When we take hay out to the pigs pasture the first thing Henry does is take some to his brother, Horton, who is not as mobile. Sharing food is true love, and Henry is the best guy!!
Two bonded pigs who were saved as piglets are showing how truly strong their brotherly bond is in a sweet video filmed by their rescuers.
When Horton and Henry were first rescued, the two young pigs were being raised at a pig farm but they were not being cared for well. The two were starving and covered in ticks. They had multiple parasites and were anemic from a lack of food.
The two brothers were also scared of people and as a result had bonded strongly with each other, so much so that they wouldn’t leave each other’s side.
The pigs were taken in by the Gentle Barn, an animal sanctuary in Tennessee that rescues and rehabilitates severely abused animals. They were only a few months old when they arrived, but thanks to the Gentle Barn’s founder Ellie Laks and her staff, the two pigs got plenty of food and TLC so that they soon recovered.
They stopped being afraid of people and enjoy being outside in the pasture and getting belly rubs from the humans looking after them.
But as they grew, Horton began to have trouble walking – his legs had difficulty supporting his massive weight. It’s a common issue in pigs bred for slaughter. He got surgery and takes medication to help him, but he’s just not as mobile as his brother, Henry.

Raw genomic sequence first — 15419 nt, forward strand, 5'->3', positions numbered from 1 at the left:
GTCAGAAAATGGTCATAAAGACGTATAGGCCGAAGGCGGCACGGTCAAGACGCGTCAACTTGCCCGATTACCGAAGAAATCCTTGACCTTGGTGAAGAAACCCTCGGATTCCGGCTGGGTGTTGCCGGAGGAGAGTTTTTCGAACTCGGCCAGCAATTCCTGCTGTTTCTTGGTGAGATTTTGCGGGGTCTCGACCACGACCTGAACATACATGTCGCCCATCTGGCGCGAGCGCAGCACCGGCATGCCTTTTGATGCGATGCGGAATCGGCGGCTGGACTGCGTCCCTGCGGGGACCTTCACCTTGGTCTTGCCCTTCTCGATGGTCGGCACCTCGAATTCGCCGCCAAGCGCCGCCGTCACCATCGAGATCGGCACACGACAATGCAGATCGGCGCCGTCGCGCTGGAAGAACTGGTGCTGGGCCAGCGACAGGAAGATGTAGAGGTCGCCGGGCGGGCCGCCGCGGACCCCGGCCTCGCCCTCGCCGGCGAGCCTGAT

That’s why Henry makes sure Horton always has something to eat.
“When we take hay out to the pigs pasture the first thing Henry does is take some to his brother, Horton, who is not as mobile,” Laks wrote on Facebook. “Sharing food is true love, and Henry is the best guy!”
Lak shared a touching video of Henry picking up the hay and bringing it to Horton. It’s such a simple, touching gesture that just reinforces that pigs are animals with strong emotions.
“He is very nurturing to him — to the point where he won’t let any other pigs near him,” Lak said of Henry’s actions. “He knows that Horton is delicate and vulnerable.”
During the day, when Henry is out in the pasture, he is never too far away from his brother, Lak told the Dodo.
“If Horton makes a peep, Henry is right back there to check on him,” Laks said. “He’ll check back in throughout the day, too, just to make sure he’s doing OK.”
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